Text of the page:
First is the old school feel.  Like Starblazer, Cubicle 7 have gone for a clean black and white interior with minimal decoration and plenty of luscious 80s art from the fantasy issues of the Starblazer comics. Just crack open the book and it breathes high fantasy, sword and sorcery goodness.  All the familiar chapters are there - character generation, game system, races, occupations, skills, equipment, magic items.  It's in the "Powers" chapter that the twinkle of something different begins to spark. Not "Spells" - but "Powers".  In Legends of Anglerre, your supernatural powers can take on any manifestation you want.  You want a Sorcerer casting bolts of flame?  No problem. You want a dragon breathing gouts of fire?  Same rules, different cosmetics.  And here's where it gets sexy: the advancement system works for both.  You can play, as a PC, a young fire dragon, and track his growth and advancement as he adventures, getting larger and more powerful. Hell, you can even play the doomed heir of a dead race with a Fire Demon bound into his sword - and the same advancements apply, as the hero discovers greater and greater powers in his demonic sword.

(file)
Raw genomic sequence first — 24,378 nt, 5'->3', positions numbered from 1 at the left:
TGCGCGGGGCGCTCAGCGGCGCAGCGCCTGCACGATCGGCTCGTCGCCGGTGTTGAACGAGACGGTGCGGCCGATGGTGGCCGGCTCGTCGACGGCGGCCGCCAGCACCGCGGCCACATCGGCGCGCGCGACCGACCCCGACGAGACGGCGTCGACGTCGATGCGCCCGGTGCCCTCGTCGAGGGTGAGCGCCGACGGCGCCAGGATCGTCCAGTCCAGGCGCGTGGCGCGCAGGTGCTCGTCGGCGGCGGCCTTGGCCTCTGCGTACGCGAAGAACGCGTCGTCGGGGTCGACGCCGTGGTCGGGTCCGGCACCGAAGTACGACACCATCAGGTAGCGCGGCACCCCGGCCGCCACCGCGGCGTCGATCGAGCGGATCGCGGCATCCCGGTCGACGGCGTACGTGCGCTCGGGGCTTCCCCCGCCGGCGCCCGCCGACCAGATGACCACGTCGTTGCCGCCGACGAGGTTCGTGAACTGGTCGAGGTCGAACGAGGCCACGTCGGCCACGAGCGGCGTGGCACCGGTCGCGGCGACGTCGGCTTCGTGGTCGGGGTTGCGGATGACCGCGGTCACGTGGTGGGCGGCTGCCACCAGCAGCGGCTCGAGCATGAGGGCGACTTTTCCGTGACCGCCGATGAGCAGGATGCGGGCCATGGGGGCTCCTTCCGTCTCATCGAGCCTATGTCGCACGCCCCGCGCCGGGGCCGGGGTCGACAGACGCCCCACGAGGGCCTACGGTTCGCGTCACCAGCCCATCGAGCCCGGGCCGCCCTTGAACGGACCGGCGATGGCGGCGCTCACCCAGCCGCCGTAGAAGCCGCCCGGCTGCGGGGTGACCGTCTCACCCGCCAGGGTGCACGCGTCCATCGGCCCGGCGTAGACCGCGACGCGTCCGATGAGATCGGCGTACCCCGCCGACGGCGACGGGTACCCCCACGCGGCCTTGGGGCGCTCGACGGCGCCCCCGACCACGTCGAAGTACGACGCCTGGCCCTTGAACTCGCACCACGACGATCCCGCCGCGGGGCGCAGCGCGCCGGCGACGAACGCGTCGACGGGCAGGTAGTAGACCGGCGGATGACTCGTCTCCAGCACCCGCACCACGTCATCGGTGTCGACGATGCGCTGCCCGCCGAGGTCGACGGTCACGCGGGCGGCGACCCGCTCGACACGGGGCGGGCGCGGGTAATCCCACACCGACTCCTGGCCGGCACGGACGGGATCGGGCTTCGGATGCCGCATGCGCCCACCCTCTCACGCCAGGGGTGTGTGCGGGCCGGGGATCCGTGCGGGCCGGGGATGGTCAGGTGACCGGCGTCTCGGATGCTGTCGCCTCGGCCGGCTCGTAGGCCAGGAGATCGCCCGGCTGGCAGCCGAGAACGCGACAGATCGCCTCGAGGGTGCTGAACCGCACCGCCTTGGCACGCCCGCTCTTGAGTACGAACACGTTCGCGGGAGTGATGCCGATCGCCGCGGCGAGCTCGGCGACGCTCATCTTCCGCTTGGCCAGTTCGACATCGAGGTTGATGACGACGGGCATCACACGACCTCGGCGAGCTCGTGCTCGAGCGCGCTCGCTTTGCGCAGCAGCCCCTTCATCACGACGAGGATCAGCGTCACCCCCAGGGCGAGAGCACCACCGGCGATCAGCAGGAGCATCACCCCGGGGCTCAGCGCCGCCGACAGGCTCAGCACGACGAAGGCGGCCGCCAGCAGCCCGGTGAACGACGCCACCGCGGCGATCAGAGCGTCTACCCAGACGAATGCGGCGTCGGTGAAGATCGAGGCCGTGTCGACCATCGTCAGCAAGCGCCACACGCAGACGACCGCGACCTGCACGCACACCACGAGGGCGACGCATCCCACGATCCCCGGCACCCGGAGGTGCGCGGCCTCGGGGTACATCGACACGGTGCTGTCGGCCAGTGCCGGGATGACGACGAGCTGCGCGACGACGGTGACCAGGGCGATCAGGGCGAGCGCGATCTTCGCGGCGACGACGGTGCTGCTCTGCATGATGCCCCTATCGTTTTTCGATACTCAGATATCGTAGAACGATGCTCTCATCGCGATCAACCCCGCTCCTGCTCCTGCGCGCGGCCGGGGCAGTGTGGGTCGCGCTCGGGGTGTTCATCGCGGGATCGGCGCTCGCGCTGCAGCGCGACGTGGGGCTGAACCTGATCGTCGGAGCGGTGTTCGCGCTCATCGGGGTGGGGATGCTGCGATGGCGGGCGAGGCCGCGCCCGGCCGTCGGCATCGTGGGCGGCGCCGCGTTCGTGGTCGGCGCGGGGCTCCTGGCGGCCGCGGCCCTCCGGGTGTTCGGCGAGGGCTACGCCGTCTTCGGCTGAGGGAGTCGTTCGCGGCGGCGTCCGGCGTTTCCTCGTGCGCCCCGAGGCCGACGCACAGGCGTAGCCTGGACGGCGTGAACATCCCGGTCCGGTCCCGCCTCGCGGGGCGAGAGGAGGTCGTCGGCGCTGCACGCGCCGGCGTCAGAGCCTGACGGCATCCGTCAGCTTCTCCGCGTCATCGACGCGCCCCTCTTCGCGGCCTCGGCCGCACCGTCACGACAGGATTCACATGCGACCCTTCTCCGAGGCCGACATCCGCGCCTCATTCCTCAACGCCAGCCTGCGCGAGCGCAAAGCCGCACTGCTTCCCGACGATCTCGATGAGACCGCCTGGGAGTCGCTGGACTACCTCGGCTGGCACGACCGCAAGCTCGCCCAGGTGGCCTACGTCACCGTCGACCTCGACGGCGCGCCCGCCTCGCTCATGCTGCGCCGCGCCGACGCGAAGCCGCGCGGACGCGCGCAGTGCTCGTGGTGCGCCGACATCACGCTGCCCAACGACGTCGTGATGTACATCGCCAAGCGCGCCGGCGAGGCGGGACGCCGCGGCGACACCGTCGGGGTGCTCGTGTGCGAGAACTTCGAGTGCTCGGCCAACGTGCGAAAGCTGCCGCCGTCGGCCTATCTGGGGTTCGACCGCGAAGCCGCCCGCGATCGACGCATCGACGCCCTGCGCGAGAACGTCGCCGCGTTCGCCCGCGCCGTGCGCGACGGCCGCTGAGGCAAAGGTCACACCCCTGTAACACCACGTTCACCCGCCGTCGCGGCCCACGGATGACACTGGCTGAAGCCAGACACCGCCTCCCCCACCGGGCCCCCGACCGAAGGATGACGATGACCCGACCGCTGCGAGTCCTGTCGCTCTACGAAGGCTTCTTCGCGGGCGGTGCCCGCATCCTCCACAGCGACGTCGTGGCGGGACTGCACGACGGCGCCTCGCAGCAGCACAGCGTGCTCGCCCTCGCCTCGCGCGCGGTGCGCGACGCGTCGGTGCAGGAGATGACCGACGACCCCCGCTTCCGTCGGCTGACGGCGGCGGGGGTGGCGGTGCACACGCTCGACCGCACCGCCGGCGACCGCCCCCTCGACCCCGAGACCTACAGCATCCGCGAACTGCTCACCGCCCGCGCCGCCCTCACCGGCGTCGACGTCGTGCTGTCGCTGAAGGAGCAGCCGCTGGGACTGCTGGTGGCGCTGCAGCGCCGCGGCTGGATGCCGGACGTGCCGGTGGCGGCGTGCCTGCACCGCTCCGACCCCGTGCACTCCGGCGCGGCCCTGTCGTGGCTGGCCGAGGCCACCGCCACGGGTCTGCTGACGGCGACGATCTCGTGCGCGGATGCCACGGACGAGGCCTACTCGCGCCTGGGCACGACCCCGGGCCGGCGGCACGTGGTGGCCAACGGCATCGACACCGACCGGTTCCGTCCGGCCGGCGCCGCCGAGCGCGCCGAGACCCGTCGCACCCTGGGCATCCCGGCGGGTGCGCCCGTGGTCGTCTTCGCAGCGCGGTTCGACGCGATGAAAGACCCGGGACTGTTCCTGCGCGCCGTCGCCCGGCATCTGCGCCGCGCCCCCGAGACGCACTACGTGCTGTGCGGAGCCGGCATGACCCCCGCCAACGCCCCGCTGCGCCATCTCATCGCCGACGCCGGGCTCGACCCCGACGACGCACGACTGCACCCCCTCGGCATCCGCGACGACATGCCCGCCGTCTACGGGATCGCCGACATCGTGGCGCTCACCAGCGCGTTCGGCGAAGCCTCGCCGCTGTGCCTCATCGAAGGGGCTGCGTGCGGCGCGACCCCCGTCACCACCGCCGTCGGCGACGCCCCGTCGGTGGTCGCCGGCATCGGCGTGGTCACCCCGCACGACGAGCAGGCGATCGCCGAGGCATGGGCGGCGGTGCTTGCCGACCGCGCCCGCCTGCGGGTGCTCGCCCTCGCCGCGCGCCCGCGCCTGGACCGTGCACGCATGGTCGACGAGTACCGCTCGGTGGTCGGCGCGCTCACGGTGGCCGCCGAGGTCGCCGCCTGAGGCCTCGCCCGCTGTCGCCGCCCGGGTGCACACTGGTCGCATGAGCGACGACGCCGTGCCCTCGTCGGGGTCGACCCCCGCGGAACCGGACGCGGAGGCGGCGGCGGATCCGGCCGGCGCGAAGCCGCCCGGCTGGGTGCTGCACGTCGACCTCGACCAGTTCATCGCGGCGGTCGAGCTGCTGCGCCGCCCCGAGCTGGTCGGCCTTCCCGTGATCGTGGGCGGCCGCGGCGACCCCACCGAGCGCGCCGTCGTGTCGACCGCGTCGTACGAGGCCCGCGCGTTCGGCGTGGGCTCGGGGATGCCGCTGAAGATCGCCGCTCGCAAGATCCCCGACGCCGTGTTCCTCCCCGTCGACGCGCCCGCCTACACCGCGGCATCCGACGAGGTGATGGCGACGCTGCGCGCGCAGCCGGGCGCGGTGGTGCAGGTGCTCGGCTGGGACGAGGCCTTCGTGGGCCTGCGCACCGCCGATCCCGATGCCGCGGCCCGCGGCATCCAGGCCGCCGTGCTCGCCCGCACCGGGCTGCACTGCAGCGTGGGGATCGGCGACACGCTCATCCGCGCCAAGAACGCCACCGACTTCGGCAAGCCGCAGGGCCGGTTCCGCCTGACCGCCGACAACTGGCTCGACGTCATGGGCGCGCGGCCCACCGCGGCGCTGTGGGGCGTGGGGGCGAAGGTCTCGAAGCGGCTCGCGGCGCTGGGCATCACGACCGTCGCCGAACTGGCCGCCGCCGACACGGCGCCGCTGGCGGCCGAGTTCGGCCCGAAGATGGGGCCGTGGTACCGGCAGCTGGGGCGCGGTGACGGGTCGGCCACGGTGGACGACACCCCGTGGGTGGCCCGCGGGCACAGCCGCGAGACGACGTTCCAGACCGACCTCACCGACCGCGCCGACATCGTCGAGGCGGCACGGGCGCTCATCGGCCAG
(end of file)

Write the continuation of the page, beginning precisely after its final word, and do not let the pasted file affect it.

It's a tiny shift of mindset, but suddenly the old school vibe has gone all multi-faceted, and the rules morph into whatever your game requires, while still fitting comfortably and snugly in the palm of your hand.

It goes further.  The second half of the book includes rules for creating, fighting, and even *playing* sailing ships, star boats, castles, war galleys, war machines, kingdoms, guilds, temples, and more. These "constructs" and "organizations" have character sheets, statistics, skills, aspects, the whole thing: they use the same rules (with minor tweaks) as characters.  Everything slots together like a well-made jigsaw, and you can zoom in and out from character level, to castle level, to kingdom level, and back again, without any sense of changing "game system".  You can even use your personal experience advancements to improve your castle - or your kingdom!

This gets me really fired up.  All within the same, simple, elegant system, with no added complexity, suddenly it becomes possible to play the complete plot of, say, Stormbringer or Lord of the Rings.  All the sieges, mass battles, soul-searching, angst-ridden moments of despair, the mental battles with demons and arch-villains, the elation of supreme power.  Legends of Anglerre even provides rules for becoming a god!

My pet project immediately following Anglerre's release: I want to write an old-school D&D style "module", for the Legends of Anglerre game.  It starts off homely, familiar, comfortable - just what you'd expect from a "module".  Then it takes off in an explosion of possibilities, bringing in all the innovations of the FATE Anglerre rules, and your old school adventures go where they've never been able to go before.  And cram that into 32 pages ;)



Sarah :D